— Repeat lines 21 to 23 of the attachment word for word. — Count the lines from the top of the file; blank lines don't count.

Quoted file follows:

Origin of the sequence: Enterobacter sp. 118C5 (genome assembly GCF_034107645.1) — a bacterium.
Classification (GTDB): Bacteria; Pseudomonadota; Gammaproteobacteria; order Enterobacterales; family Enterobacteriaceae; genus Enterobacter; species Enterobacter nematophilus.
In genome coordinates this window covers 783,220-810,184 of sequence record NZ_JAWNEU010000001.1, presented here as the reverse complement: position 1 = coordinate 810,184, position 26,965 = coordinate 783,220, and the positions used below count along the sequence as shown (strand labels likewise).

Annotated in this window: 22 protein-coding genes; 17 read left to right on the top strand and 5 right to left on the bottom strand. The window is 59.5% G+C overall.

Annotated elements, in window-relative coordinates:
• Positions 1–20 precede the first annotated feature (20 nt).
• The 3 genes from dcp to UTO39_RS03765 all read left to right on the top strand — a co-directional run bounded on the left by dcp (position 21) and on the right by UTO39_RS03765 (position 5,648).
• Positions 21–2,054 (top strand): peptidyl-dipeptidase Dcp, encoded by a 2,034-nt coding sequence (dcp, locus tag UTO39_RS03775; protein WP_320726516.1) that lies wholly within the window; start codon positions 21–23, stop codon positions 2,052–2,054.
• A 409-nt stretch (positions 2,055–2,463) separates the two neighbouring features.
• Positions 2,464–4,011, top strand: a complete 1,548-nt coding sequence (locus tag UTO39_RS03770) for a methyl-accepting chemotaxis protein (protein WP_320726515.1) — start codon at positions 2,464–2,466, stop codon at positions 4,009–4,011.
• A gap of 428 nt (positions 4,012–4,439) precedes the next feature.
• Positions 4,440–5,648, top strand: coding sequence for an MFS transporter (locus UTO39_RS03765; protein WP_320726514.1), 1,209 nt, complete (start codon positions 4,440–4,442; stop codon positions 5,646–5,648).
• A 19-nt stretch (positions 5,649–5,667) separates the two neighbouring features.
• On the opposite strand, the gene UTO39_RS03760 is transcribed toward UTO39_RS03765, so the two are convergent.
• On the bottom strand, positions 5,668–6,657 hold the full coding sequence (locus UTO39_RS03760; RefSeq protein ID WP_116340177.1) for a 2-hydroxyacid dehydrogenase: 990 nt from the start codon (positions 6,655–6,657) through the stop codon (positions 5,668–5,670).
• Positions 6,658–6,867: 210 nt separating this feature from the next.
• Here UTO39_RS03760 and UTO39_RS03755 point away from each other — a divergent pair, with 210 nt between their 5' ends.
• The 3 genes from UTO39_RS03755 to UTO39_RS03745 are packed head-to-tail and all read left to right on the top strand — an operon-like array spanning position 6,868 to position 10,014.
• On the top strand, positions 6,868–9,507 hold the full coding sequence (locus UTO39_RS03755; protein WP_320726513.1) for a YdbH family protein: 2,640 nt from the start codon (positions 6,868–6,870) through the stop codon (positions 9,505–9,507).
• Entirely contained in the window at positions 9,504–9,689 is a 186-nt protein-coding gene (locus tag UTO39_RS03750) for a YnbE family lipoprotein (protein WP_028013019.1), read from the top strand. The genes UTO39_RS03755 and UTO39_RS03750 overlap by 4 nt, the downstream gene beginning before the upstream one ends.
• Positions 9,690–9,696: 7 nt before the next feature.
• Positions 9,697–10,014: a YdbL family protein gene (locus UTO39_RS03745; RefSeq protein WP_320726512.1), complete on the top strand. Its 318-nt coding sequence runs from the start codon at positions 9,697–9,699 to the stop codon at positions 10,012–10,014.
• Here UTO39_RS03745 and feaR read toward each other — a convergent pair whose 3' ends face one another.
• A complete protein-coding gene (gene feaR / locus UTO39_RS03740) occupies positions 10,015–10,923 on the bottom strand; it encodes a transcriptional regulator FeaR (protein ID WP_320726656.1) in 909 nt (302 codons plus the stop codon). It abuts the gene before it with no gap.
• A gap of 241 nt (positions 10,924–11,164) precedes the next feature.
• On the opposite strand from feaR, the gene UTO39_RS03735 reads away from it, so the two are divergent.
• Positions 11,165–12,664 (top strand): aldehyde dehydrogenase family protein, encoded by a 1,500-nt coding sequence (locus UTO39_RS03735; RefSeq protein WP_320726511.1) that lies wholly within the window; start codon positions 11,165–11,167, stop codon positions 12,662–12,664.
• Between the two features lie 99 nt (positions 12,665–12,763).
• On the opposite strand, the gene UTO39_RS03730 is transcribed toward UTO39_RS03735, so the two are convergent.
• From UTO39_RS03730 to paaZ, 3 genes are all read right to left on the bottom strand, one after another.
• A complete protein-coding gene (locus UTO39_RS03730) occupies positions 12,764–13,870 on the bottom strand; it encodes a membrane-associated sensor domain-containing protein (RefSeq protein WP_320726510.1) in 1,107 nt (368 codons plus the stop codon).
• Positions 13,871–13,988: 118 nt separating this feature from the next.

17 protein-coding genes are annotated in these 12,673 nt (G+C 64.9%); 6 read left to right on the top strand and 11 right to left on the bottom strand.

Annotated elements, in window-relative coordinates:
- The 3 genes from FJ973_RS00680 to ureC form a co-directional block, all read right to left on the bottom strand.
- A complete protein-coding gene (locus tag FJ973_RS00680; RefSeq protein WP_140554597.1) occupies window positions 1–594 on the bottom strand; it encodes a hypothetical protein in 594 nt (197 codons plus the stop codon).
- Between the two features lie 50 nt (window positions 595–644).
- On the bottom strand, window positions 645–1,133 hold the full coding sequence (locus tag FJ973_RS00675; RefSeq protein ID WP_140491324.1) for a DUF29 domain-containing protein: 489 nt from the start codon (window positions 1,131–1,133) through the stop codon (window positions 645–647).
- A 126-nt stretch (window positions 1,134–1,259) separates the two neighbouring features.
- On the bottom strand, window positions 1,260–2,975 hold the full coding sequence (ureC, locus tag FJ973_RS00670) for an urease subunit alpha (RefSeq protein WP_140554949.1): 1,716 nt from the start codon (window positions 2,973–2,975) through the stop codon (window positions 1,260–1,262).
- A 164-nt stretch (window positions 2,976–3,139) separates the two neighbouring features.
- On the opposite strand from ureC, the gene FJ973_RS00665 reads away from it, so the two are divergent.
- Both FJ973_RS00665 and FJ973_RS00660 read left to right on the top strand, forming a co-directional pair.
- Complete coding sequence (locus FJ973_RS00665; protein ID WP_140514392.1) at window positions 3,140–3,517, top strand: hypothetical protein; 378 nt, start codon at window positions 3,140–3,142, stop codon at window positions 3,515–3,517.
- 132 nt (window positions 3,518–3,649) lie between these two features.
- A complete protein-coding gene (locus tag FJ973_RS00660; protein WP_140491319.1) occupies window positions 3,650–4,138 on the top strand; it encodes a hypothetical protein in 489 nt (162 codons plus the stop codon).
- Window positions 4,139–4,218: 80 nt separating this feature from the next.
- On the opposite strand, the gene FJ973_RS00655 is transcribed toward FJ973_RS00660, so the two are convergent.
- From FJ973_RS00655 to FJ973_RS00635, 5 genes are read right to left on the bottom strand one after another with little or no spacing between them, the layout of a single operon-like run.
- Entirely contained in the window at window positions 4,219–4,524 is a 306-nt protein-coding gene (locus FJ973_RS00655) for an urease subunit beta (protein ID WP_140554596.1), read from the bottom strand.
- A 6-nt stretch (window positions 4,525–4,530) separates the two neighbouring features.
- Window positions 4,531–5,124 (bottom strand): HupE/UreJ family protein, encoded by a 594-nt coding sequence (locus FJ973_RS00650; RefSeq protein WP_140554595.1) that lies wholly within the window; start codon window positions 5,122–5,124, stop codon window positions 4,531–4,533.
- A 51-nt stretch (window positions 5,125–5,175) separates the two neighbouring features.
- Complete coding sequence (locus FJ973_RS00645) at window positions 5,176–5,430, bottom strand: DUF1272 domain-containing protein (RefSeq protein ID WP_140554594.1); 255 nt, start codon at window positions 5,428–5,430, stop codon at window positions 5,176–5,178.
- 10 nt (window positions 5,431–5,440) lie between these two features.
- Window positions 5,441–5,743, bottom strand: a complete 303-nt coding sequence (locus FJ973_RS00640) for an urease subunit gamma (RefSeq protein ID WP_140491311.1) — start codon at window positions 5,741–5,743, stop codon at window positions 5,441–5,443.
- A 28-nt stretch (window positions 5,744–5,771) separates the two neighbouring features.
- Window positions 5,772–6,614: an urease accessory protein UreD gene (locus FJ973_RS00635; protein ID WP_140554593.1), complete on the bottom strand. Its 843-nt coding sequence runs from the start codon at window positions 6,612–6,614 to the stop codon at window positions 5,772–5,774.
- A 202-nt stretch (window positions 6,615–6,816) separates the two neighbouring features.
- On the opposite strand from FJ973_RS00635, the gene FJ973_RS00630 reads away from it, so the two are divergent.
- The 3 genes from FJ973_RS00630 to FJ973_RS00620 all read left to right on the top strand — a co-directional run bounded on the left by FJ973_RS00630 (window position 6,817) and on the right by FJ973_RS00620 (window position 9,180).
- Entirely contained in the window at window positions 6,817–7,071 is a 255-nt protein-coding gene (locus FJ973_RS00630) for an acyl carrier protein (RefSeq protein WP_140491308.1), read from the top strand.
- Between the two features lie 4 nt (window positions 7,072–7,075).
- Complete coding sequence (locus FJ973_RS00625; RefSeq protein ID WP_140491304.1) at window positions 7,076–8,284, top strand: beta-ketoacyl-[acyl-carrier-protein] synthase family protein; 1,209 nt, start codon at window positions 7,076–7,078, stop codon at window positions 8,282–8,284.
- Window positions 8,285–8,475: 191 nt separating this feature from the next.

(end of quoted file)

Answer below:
• Positions 9,690–9,696: 7 nt before the next feature.
• Positions 9,697–10,014: a YdbL family protein gene (locus UTO39_RS03745; RefSeq protein WP_320726512.1), complete on the top strand. Its 318-nt coding sequence runs from the start codon at positions 9,697–9,699 to the stop codon at positions 10,012–10,014.
• Here UTO39_RS03745 and feaR read toward each other — a convergent pair whose 3' ends face one another.